London — Oil prices were broadly steady on Thursday despite bearish signals from rising US crude oil stocks and weak factory activity in China.

Brent crude futures were down 4c at $60.57 a barrel by 10.24am  GMT, erasing earlier gains. They had dropped by 1.6% on Wednesday and the contract is set for a monthly decline of about 0.4%.

US West Texas Intermediate (WTI) crude futures were down 14c at $54.92. On the month, however, they are set for a rise of about 1.4%, their biggest monthly gain since June.

Factory activity in China shrank for a sixth straight month in October while growth in the country’s service sector was its slowest since February 2016, official data showed on Thursday.

A protracted trade war between China and the US has been weighing on the demand outlook for oil.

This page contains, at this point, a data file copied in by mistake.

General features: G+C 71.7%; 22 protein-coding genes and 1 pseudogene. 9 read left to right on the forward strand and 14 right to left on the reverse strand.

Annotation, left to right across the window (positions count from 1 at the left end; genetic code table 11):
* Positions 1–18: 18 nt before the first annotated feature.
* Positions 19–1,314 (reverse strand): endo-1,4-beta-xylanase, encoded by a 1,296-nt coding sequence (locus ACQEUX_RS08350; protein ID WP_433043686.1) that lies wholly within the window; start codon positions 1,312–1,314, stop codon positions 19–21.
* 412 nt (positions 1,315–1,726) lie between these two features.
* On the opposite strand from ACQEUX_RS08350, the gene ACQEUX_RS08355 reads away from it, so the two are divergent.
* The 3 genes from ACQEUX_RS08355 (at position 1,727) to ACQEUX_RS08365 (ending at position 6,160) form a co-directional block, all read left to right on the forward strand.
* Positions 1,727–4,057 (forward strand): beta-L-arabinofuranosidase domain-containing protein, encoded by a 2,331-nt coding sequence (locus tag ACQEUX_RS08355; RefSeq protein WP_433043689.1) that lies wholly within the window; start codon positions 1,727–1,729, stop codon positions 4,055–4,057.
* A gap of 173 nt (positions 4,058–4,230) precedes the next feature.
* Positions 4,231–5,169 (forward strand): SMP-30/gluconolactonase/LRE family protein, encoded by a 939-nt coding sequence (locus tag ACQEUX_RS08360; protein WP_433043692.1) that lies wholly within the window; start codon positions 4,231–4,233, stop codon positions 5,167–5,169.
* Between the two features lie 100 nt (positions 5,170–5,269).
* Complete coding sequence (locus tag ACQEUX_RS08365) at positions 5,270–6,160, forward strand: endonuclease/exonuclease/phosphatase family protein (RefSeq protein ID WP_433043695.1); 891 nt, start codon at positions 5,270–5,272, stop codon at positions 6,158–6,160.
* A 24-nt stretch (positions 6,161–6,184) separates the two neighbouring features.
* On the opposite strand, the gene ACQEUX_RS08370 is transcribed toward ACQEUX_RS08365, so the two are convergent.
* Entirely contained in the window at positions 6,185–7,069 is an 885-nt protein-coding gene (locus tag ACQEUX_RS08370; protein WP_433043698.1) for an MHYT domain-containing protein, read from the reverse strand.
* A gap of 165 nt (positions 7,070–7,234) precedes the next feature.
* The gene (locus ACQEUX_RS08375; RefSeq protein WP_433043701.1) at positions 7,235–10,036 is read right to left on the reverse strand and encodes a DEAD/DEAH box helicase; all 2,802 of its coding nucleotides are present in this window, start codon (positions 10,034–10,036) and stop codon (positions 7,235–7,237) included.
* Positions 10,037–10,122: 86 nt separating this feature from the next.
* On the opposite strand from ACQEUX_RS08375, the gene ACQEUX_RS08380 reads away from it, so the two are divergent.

Releasing third-quarter results, Royal Dutch Shell warned that uncertain economic conditions could slow its $25bn share buyback programme, the world’s largest, and have led to a downward revision to its oil price outlook.

The US Federal Reserve cut interest rates for a third time this year on Wednesday, looking to bolster economic growth with a move that could also boost demand for crude. Yet gains are likely to be capped until inventories start to show sustained declines.

US crude inventories rose by 5.7-million barrels in the week to October 25, the US Energy Information Administration (EIA) said on Wednesday, compared with analyst expectations for an increase of 494,000 barrels.

Crude stocks at the Cushing, Oklahoma, delivery hub for US crude futures rose for a fourth straight week, gaining 1.6-million barrels last week, the EIA said.

“The US stock report was anything but encouraging,” PVM analysts said in a note. The American Petroleum Institute (API) had previously reported a decline of 708,000 barrels, raising hopes that official figures would also show a fall.

Cushioning the bearish crude data, the EIA showed petrol and distillate inventories continued to draw.


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